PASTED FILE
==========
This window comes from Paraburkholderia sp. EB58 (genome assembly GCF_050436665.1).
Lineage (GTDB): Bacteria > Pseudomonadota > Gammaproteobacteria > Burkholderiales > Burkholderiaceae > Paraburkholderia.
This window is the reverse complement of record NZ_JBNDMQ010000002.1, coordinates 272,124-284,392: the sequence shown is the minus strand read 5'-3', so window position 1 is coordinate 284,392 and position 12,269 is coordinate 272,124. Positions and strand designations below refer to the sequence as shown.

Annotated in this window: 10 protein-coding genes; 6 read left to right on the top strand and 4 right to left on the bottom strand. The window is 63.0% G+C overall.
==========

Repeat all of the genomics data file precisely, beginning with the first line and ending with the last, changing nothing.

This window comes from Paraburkholderia sp. EB58 (genome assembly GCF_050436665.1).
Lineage (GTDB): Bacteria > Pseudomonadota > Gammaproteobacteria > Burkholderiales > Burkholderiaceae > Paraburkholderia.
This window is the reverse complement of record NZ_JBNDMQ010000002.1, coordinates 272,124-284,392: the sequence shown is the minus strand read 5'-3', so window position 1 is coordinate 284,392 and position 12,269 is coordinate 272,124. Positions and strand designations below refer to the sequence as shown.

Annotated in this window: 10 protein-coding genes; 6 read left to right on the top strand and 4 right to left on the bottom strand. The window is 63.0% G+C overall.